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article imageEarly adoption of face masks led to lower COVID-19 rates

By Tim Sandle     Jul 11, 2020 in Health
A new study finds that those countries that were early adopters of mandatory face mask wearing in public saw lower COVID-19 rates compared with nations that put policies in place later, or which have not mandated masks at all.
The research in relation to face masks and respirators comes from the Chinese University of Hong Kong, and it is based on an assessment of 42 countries across 6 continents. The research identifies a negative correlation between wearing a face mask and infection rates. This is based on airborne transmission via respiratory aerosols representing the dominant route for the spread of COVID-19.
Such findings are unsurprising. Research from a decade ago found that the use of face masks and hand hygiene may reduce respiratory illnesses in community settings and lessen the impact of season influenza ("Mask Use, Hand Hygiene, and Seasonal Influenza-Like Illness among Young Adults: A Randomized Intervention Trial.")
Respirator mask for excluding viruses and chemicals.
Respirator mask for excluding viruses and chemicals.
While government policy is a key measure, cultural factors also influence the wearing of masks. For instance, in many Asian countries, the use of face masks ubiquitous and the donning of a mask part of overall hygiene etiquette. This is in contrast to many western countries, where there is often greater resistance.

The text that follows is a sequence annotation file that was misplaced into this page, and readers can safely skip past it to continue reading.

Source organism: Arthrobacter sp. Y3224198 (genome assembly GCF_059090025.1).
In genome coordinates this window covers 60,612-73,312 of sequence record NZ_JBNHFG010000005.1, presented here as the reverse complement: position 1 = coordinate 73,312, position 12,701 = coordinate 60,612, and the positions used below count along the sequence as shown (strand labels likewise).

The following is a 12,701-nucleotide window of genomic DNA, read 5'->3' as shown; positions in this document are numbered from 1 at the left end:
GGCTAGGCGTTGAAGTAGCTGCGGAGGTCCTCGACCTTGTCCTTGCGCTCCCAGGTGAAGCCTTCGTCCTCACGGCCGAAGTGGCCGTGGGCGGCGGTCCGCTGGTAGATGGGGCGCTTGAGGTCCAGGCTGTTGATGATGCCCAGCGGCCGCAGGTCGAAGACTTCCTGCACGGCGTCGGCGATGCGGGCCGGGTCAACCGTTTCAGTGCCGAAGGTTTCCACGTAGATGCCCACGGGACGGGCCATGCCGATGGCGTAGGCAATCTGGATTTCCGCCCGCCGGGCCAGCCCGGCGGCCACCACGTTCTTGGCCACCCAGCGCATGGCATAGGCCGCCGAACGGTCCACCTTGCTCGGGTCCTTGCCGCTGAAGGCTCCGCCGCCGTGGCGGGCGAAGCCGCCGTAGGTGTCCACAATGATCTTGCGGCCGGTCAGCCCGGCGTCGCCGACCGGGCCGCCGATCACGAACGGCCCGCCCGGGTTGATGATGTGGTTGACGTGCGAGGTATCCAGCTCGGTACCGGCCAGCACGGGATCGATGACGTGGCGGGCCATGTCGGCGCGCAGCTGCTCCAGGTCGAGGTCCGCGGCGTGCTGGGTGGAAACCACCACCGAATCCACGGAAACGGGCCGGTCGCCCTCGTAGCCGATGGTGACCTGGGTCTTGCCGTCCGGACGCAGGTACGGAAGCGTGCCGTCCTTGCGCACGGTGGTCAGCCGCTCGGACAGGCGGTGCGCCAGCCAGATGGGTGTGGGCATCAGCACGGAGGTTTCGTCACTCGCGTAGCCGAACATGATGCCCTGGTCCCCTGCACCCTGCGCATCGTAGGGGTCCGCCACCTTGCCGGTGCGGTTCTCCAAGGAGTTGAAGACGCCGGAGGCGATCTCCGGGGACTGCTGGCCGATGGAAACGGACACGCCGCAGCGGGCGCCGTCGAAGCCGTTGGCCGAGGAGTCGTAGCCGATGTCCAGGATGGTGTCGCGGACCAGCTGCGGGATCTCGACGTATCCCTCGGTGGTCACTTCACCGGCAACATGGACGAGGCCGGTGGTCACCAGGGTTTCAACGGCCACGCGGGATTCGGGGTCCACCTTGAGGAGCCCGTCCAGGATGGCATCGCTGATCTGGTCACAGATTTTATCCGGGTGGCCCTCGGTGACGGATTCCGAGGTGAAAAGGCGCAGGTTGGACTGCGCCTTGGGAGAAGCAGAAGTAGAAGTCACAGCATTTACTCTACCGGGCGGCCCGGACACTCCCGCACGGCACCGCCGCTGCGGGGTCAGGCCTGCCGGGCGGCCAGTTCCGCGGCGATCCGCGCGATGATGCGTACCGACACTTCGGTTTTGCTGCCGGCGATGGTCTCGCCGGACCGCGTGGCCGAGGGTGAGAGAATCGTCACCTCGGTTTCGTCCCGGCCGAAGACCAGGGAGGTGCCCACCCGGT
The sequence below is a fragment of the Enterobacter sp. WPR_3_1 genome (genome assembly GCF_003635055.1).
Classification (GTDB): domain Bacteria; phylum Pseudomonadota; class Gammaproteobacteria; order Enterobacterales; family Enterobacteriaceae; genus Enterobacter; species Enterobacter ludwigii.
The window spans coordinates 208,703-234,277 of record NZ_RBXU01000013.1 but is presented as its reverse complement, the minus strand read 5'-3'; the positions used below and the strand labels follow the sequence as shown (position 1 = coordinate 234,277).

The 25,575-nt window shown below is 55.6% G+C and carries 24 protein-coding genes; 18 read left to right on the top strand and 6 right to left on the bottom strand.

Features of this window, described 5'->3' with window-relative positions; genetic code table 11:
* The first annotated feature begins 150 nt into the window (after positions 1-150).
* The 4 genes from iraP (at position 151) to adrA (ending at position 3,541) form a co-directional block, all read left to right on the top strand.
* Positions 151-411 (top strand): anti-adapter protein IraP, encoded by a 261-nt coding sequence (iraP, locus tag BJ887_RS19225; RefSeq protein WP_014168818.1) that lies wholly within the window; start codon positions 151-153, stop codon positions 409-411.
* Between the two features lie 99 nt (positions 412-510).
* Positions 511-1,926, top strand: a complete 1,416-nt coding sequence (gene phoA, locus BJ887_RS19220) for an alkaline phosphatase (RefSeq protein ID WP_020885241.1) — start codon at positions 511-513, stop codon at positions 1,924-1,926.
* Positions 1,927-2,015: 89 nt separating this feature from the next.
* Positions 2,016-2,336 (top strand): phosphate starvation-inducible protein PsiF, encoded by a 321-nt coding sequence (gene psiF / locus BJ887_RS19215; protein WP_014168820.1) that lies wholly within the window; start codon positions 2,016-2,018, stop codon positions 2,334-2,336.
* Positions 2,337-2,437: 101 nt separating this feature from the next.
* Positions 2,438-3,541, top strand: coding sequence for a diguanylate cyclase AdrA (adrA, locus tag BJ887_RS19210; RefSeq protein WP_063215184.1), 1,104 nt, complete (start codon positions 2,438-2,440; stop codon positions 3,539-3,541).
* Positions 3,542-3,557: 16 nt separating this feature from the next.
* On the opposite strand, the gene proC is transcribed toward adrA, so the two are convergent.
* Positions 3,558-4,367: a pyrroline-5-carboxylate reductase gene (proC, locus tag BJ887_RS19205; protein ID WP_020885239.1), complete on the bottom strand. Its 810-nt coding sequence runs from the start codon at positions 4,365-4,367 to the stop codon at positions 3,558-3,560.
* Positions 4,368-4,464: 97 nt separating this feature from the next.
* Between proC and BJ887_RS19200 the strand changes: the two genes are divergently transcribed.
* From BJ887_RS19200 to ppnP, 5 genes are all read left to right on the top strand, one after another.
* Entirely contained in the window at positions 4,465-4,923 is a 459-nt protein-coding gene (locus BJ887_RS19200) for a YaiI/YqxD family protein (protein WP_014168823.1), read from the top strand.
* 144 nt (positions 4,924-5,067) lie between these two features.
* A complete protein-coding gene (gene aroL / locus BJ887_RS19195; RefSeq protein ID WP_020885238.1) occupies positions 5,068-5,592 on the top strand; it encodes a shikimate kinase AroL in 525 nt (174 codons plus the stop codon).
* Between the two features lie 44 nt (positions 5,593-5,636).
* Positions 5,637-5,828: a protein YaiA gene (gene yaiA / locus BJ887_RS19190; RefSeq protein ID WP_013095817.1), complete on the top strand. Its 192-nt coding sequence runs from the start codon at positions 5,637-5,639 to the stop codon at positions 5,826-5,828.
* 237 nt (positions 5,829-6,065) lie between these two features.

This is evidenced with data relating to Hong Kong, which is in close proximity to mainland China. The infection rate in Hong Kong is considered modest (around 1,110 cases to-date). In Hong Kong 98.8 percent of people surveyed said they wear face masks in public. In contrast, the U.S. where face mask wearing rates are relatively low, there have been over two million cases.
Respirator mask for COVID-19  worn by Digital Journal s Tim Sandle.
Respirator mask for COVID-19, worn by Digital Journal's Tim Sandle.
Masks do have some limitations, however. While face ,asks trap the droplets the virus often remains infectious (a fact that makes used face masks hazardous waste. Face masks can be improved with the addition of chemicals like salt, which can inactivate many viruses.
The study is published in the American Journal of Respiratory and Critical Care Medicine. The research paper is titled : "COVID-19 and Public Interest in Face Mask Use."
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